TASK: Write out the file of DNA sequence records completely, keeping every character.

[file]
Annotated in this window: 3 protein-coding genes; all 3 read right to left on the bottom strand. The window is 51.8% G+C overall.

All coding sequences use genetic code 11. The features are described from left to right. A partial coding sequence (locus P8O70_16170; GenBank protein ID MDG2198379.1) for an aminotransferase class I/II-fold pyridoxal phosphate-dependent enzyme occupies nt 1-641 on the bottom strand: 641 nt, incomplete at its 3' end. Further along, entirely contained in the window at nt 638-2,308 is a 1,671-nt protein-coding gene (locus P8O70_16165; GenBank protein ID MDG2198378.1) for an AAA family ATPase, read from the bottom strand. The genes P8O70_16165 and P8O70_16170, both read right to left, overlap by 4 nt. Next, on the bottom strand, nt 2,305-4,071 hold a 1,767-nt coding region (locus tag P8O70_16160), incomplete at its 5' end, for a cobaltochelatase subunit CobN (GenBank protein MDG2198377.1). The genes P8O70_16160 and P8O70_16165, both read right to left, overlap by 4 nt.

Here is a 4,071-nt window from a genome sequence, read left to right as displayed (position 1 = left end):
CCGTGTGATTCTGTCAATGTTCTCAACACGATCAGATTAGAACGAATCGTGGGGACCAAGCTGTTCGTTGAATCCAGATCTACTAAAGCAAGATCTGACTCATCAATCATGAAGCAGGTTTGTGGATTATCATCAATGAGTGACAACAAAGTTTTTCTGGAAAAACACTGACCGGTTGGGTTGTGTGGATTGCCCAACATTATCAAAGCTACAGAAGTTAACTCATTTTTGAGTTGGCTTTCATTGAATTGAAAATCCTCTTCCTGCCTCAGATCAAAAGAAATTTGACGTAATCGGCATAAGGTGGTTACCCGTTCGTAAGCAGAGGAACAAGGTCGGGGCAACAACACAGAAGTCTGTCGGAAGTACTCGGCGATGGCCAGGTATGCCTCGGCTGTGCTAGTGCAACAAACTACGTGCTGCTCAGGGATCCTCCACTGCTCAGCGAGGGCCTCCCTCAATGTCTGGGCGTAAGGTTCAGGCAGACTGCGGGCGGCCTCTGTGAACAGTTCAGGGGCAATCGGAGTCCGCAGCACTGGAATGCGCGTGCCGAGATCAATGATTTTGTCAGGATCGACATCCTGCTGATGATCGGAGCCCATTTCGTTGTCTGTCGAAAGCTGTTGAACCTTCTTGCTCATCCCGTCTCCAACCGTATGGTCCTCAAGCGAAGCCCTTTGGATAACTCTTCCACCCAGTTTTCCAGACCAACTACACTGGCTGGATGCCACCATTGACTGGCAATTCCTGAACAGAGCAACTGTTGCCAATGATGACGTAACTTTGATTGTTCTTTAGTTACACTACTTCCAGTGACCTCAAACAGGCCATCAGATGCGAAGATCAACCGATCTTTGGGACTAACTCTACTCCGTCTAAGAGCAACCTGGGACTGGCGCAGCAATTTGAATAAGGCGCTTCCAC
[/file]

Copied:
Annotated in this window: 3 protein-coding genes; all 3 read right to left on the bottom strand. The window is 51.8% G+C overall.

All coding sequences use genetic code 11. The features are described from left to right. A partial coding sequence (locus P8O70_16170; GenBank protein ID MDG2198379.1) for an aminotransferase class I/II-fold pyridoxal phosphate-dependent enzyme occupies nt 1-641 on the bottom strand: 641 nt, incomplete at its 3' end. Further along, entirely contained in the window at nt 638-2,308 is a 1,671-nt protein-coding gene (locus P8O70_16165; GenBank protein ID MDG2198378.1) for an AAA family ATPase, read from the bottom strand. The genes P8O70_16165 and P8O70_16170, both read right to left, overlap by 4 nt. Next, on the bottom strand, nt 2,305-4,071 hold a 1,767-nt coding region (locus tag P8O70_16160), incomplete at its 5' end, for a cobaltochelatase subunit CobN (GenBank protein MDG2198377.1). The genes P8O70_16160 and P8O70_16165, both read right to left, overlap by 4 nt.

Here is a 4,071-nt window from a genome sequence, read left to right as displayed (position 1 = left end):
CCGTGTGATTCTGTCAATGTTCTCAACACGATCAGATTAGAACGAATCGTGGGGACCAAGCTGTTCGTTGAATCCAGATCTACTAAAGCAAGATCTGACTCATCAATCATGAAGCAGGTTTGTGGATTATCATCAATGAGTGACAACAAAGTTTTTCTGGAAAAACACTGACCGGTTGGGTTGTGTGGATTGCCCAACATTATCAAAGCTACAGAAGTTAACTCATTTTTGAGTTGGCTTTCATTGAATTGAAAATCCTCTTCCTGCCTCAGATCAAAAGAAATTTGACGTAATCGGCATAAGGTGGTTACCCGTTCGTAAGCAGAGGAACAAGGTCGGGGCAACAACACAGAAGTCTGTCGGAAGTACTCGGCGATGGCCAGGTATGCCTCGGCTGTGCTAGTGCAACAAACTACGTGCTGCTCAGGGATCCTCCACTGCTCAGCGAGGGCCTCCCTCAATGTCTGGGCGTAAGGTTCAGGCAGACTGCGGGCGGCCTCTGTGAACAGTTCAGGGGCAATCGGAGTCCGCAGCACTGGAATGCGCGTGCCGAGATCAATGATTTTGTCAGGATCGACATCCTGCTGATGATCGGAGCCCATTTCGTTGTCTGTCGAAAGCTGTTGAACCTTCTTGCTCATCCCGTCTCCAACCGTATGGTCCTCAAGCGAAGCCCTTTGGATAACTCTTCCACCCAGTTTTCCAGACCAACTACACTGGCTGGATGCCACCATTGACTGGCAATTCCTGAACAGAGCAACTGTTGCCAATGATGACGTAACTTTGATTGTTCTTTAGTTACACTACTTCCAGTGACCTCAAACAGGCCATCAGATGCGAAGATCAACCGATCTTTGGGACTAACTCTACTCCGTCTAAGAGCAACCTGGGACTGGCGCAGCAATTTGAATAAGGCGCTTCCAC